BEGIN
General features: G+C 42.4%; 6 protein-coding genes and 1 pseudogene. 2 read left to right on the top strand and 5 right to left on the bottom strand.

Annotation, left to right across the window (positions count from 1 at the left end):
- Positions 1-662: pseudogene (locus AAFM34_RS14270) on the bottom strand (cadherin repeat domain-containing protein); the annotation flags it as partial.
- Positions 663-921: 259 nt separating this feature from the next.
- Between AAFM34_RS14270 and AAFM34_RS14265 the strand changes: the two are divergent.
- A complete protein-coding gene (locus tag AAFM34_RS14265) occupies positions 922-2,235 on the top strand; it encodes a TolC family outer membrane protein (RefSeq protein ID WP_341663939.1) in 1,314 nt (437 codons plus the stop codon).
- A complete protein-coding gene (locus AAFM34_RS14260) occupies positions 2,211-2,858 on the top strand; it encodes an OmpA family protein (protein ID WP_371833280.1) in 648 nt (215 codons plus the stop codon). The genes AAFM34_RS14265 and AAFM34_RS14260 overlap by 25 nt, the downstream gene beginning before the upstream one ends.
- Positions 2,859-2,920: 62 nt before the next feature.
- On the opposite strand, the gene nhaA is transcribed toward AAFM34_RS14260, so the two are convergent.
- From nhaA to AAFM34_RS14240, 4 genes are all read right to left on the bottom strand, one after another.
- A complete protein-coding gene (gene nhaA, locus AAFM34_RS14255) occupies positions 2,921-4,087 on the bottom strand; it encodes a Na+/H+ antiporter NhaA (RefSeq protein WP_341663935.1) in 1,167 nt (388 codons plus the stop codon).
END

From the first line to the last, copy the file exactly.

General features: G+C 42.4%; 6 protein-coding genes and 1 pseudogene. 2 read left to right on the top strand and 5 right to left on the bottom strand.

Annotation, left to right across the window (positions count from 1 at the left end):
- Positions 1-662: pseudogene (locus AAFM34_RS14270) on the bottom strand (cadherin repeat domain-containing protein); the annotation flags it as partial.
- Positions 663-921: 259 nt separating this feature from the next.
- Between AAFM34_RS14270 and AAFM34_RS14265 the strand changes: the two are divergent.
- A complete protein-coding gene (locus tag AAFM34_RS14265) occupies positions 922-2,235 on the top strand; it encodes a TolC family outer membrane protein (RefSeq protein ID WP_341663939.1) in 1,314 nt (437 codons plus the stop codon).
- A complete protein-coding gene (locus AAFM34_RS14260) occupies positions 2,211-2,858 on the top strand; it encodes an OmpA family protein (protein ID WP_371833280.1) in 648 nt (215 codons plus the stop codon). The genes AAFM34_RS14265 and AAFM34_RS14260 overlap by 25 nt, the downstream gene beginning before the upstream one ends.
- Positions 2,859-2,920: 62 nt before the next feature.
- On the opposite strand, the gene nhaA is transcribed toward AAFM34_RS14260, so the two are convergent.
- From nhaA to AAFM34_RS14240, 4 genes are all read right to left on the bottom strand, one after another.
- A complete protein-coding gene (gene nhaA, locus AAFM34_RS14255) occupies positions 2,921-4,087 on the bottom strand; it encodes a Na+/H+ antiporter NhaA (RefSeq protein WP_341663935.1) in 1,167 nt (388 codons plus the stop codon).